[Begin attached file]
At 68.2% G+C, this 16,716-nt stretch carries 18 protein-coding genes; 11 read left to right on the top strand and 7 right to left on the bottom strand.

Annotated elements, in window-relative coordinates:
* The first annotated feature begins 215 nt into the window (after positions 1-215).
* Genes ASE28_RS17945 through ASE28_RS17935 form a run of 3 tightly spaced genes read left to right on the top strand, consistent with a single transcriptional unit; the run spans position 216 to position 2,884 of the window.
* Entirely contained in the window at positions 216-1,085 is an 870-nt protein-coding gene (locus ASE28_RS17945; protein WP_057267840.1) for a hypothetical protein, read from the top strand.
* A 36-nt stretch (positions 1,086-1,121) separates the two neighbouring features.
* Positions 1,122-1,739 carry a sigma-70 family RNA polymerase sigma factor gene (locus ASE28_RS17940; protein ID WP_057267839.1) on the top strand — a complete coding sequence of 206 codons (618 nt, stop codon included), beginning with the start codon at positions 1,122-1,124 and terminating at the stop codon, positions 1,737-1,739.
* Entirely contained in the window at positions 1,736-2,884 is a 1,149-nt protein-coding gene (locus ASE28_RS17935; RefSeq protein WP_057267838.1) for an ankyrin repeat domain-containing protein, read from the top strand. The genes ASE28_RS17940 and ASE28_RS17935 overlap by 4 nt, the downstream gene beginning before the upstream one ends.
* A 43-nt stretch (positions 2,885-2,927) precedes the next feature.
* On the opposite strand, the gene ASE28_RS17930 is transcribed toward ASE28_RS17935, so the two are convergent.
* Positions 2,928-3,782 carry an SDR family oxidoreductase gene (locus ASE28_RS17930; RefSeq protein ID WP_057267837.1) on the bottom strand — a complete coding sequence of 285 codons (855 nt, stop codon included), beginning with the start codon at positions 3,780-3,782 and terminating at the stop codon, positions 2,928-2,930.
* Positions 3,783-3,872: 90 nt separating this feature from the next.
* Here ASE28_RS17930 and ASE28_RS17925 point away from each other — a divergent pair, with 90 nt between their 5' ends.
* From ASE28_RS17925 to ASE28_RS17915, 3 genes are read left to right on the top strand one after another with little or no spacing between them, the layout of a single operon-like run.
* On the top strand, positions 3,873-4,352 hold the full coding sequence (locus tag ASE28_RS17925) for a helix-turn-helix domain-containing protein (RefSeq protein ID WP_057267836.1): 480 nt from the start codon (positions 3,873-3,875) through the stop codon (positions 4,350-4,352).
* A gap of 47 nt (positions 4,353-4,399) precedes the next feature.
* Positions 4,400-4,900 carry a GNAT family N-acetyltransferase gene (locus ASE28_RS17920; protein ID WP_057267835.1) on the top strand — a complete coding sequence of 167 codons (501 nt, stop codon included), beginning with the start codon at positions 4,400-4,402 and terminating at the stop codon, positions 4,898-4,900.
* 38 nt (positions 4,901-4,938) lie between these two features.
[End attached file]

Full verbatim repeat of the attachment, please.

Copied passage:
At 68.2% G+C, this 16,716-nt stretch carries 18 protein-coding genes; 11 read left to right on the top strand and 7 right to left on the bottom strand.

Annotated elements, in window-relative coordinates:
* The first annotated feature begins 215 nt into the window (after positions 1-215).
* Genes ASE28_RS17945 through ASE28_RS17935 form a run of 3 tightly spaced genes read left to right on the top strand, consistent with a single transcriptional unit; the run spans position 216 to position 2,884 of the window.
* Entirely contained in the window at positions 216-1,085 is an 870-nt protein-coding gene (locus ASE28_RS17945; protein WP_057267840.1) for a hypothetical protein, read from the top strand.
* A 36-nt stretch (positions 1,086-1,121) separates the two neighbouring features.
* Positions 1,122-1,739 carry a sigma-70 family RNA polymerase sigma factor gene (locus ASE28_RS17940; protein ID WP_057267839.1) on the top strand — a complete coding sequence of 206 codons (618 nt, stop codon included), beginning with the start codon at positions 1,122-1,124 and terminating at the stop codon, positions 1,737-1,739.
* Entirely contained in the window at positions 1,736-2,884 is a 1,149-nt protein-coding gene (locus ASE28_RS17935; RefSeq protein WP_057267838.1) for an ankyrin repeat domain-containing protein, read from the top strand. The genes ASE28_RS17940 and ASE28_RS17935 overlap by 4 nt, the downstream gene beginning before the upstream one ends.
* A 43-nt stretch (positions 2,885-2,927) precedes the next feature.
* On the opposite strand, the gene ASE28_RS17930 is transcribed toward ASE28_RS17935, so the two are convergent.
* Positions 2,928-3,782 carry an SDR family oxidoreductase gene (locus ASE28_RS17930; RefSeq protein ID WP_057267837.1) on the bottom strand — a complete coding sequence of 285 codons (855 nt, stop codon included), beginning with the start codon at positions 3,780-3,782 and terminating at the stop codon, positions 2,928-2,930.
* Positions 3,783-3,872: 90 nt separating this feature from the next.
* Here ASE28_RS17930 and ASE28_RS17925 point away from each other — a divergent pair, with 90 nt between their 5' ends.
* From ASE28_RS17925 to ASE28_RS17915, 3 genes are read left to right on the top strand one after another with little or no spacing between them, the layout of a single operon-like run.
* On the top strand, positions 3,873-4,352 hold the full coding sequence (locus tag ASE28_RS17925) for a helix-turn-helix domain-containing protein (RefSeq protein ID WP_057267836.1): 480 nt from the start codon (positions 3,873-3,875) through the stop codon (positions 4,350-4,352).
* A gap of 47 nt (positions 4,353-4,399) precedes the next feature.
* Positions 4,400-4,900 carry a GNAT family N-acetyltransferase gene (locus ASE28_RS17920; protein ID WP_057267835.1) on the top strand — a complete coding sequence of 167 codons (501 nt, stop codon included), beginning with the start codon at positions 4,400-4,402 and terminating at the stop codon, positions 4,898-4,900.
* 38 nt (positions 4,901-4,938) lie between these two features.